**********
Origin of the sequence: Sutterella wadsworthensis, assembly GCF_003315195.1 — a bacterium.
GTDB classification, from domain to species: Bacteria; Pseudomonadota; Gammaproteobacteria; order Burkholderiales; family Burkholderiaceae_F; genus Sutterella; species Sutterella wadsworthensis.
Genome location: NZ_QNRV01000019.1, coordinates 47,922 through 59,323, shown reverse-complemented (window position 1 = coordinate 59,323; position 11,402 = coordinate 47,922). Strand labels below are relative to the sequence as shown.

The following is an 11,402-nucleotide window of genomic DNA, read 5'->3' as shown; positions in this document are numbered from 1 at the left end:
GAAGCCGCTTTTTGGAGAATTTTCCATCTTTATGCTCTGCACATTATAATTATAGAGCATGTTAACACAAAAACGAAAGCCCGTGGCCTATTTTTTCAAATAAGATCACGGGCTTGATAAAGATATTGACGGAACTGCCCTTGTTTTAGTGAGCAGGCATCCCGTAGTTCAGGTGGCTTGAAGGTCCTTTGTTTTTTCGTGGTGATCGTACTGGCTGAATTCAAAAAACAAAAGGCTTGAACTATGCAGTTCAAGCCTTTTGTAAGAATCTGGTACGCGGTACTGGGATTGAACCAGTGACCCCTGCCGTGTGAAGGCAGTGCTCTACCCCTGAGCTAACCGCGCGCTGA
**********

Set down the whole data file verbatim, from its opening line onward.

Origin of the sequence: Sutterella wadsworthensis, assembly GCF_003315195.1 — a bacterium.
GTDB classification, from domain to species: Bacteria; Pseudomonadota; Gammaproteobacteria; order Burkholderiales; family Burkholderiaceae_F; genus Sutterella; species Sutterella wadsworthensis.
Genome location: NZ_QNRV01000019.1, coordinates 47,922 through 59,323, shown reverse-complemented (window position 1 = coordinate 59,323; position 11,402 = coordinate 47,922). Strand labels below are relative to the sequence as shown.

The following is an 11,402-nucleotide window of genomic DNA, read 5'->3' as shown; positions in this document are numbered from 1 at the left end:
GAAGCCGCTTTTTGGAGAATTTTCCATCTTTATGCTCTGCACATTATAATTATAGAGCATGTTAACACAAAAACGAAAGCCCGTGGCCTATTTTTTCAAATAAGATCACGGGCTTGATAAAGATATTGACGGAACTGCCCTTGTTTTAGTGAGCAGGCATCCCGTAGTTCAGGTGGCTTGAAGGTCCTTTGTTTTTTCGTGGTGATCGTACTGGCTGAATTCAAAAAACAAAAGGCTTGAACTATGCAGTTCAAGCCTTTTGTAAGAATCTGGTACGCGGTACTGGGATTGAACCAGTGACCCCTGCCGTGTGAAGGCAGTGCTCTACCCCTGAGCTAACCGCGCGCTGA